by Tom Gaylord
Writing as B.B. Pelletier
The Johnson Indoor Target Gun is a catapult BB gun that was made in the late 1940s for youth target practice.
This report covers:
- Cutting trouble
- Sloppy cutting
- It worked — sort of
- What to do?
- Experiment over?
- Too much power
Today I will try a different kind of rubber in the Johnson Indoor Target Gun. Several readers who are more knowledgeable than me about slingshots recommended I try Theraband Gold. It is one of the types of elastic that’s favored by catapult users and makers around the world. I watched a You Tube video of the Slingshot Channel titled, The BIGGEST slingshot EVER. The builder uses Theraband Gold to launch a bowling ball into a Mercedes car repeatedly, destroying it.
I bought 6 feet of Thereband gold rubber on Ebay, a rotary cutter to make clean cuts and a cutting mat for this project. I used the data from Part 3 of this report as my starting point, simply because there was nothing else to use. Maybe someone has done what I am about to do before, but I have never seen it in print.
The rotary cutter is to cut the Theraband material cleanly.
Right off I noticed that the cutter had a mind of its own. I should have used a seamstress’s plastic cutting guide, but I have already spent a lot of money and I wanted to get on with this test. I needed it quick and dirty and that’s how I got it.
Here is the band I made to shoot. As you can see, I got sloppy in the cutting. I will explain why in the text.
Once I figured out that I wasn’t going to cut the band straight, I gave up and cut it freehand. I wasn’t looking for a final solution. All I wanted was to see if this was even possible. So any band I made would not be used in a final test. I just wanted to see if this worked.
It worked — sort of
Well, it worked, and then again, it didn’t, I installed the band and shot the gun but it was extremely weak. Cocking was normal and the launcher caught the band when it went forward, but I didn’t bother to chronograph the shot because it was way below what we have seen. As a guess it was in the 50-60 f.p.s. range.
The band has to fit inside the groove in the launcher (arrow) or it won’t work.
What to do?
Well one band wasn’t going to do anything, so I wondered about multiple bands. They would be more powerful, but there would be a problem. The rubber band has to fit into the groove that’s in the launcher in order for the gun to work. Surgical rubber tubing is great because it fits into the groove very well when it’s stretched, but a flat band like the Theraband has to be stretched very thin to fit in. If it’s not all the way in, it can slip out on firing or even when the gun is just cocked and left alone.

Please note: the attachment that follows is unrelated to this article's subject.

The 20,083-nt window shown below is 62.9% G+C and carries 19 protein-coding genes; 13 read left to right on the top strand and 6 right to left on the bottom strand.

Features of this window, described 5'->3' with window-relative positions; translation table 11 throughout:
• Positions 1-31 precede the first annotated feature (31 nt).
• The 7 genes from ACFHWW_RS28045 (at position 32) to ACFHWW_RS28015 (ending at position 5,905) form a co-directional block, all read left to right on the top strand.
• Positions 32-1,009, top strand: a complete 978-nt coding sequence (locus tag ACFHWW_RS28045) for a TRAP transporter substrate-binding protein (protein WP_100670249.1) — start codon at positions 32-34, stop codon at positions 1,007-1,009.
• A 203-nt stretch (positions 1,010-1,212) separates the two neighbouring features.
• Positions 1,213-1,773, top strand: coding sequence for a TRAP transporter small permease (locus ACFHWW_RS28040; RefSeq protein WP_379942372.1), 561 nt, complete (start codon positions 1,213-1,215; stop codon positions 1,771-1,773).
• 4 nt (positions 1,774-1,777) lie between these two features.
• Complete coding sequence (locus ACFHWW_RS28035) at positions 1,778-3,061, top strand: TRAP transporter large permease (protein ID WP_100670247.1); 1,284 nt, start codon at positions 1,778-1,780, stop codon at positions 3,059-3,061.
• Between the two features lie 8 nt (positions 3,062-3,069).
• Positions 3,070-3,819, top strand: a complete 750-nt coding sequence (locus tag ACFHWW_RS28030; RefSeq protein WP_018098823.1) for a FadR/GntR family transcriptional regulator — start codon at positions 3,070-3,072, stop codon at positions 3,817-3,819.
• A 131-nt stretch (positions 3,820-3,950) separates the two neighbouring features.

Nevertheless, I wanted to know, so I cut three bands of equal length and made a loop at each end of all three.
I cut three bands of equal length from the Theraband material.
I then made a loop at each end of the three bands.
The bands are uneven, but all I want is to see whether this approach even works. The bands went into the top cover of the gun, but they slopped over the anchors and when I cocked the gun, they didn’t all fit into the cocking groove on the launcher. It was a disaster!
Then I took the three bands apart and used the two smaller bands together in the same way. This worked — sort of. I could cock the gun, but when I shot it, the bands popped out of the launcher groove and the shot was weak. It registered 86 f.p.s. Okay, that doesn’t work.
I thought this was the end of it and I could install another surgical tube and be done with it, so I did. Since I knew the tube had to start out 7 inches long, there was no wasted time. The velocity was 127 f.p.s. which is very close to the best velocity I got in the Part 3 test.
I thought this experiment was over. But that evening I thought about it some more and I wondered whether twisting the flat Theraband might be a solution. It’s flat to begin with, and if I twist it many times would it roll into a cylinder that might work better?
I used the widest of the three bands I had cut before — the band I had removed when I tried two bands. As you can see, a wide band can be twisted thin.
After anchoring one side of the band I rolled it to one side, twisting it into a cylinder.
It worked! This time the band loaded into the launcher’s groove and also allowed the gun to be cocked. The velocity was 129 f.p.s., which is as fast as I have shot so far. That is a good place to stop. I have no doubt that a higher velocity can be reached. I think 160 f.p.s. or even a little more might be possible, though I doubt 200 f.p.s. can be broken. I even cut a wider piece of Theraband Gold to test whether a special shape of rubber might help.
I cut this band and even started installing it.
Too much power
At this point it dawned on me that the Johnson wasn’t designed for great power. So what if I can boost the velocity by a few f.p.s.? If it breaks the gun in the process I will have lost everything. As far as I’m concerned, I have tested this as far as I plan to go. Surgical tubing is still the easiest material to use and starting with a 7-inch length gives just enough on each end to make the loops.
I will transition from velocity testing to accuracy next. The Johnson was touted as being able to hit flies at 16 feet. Let’s see about that!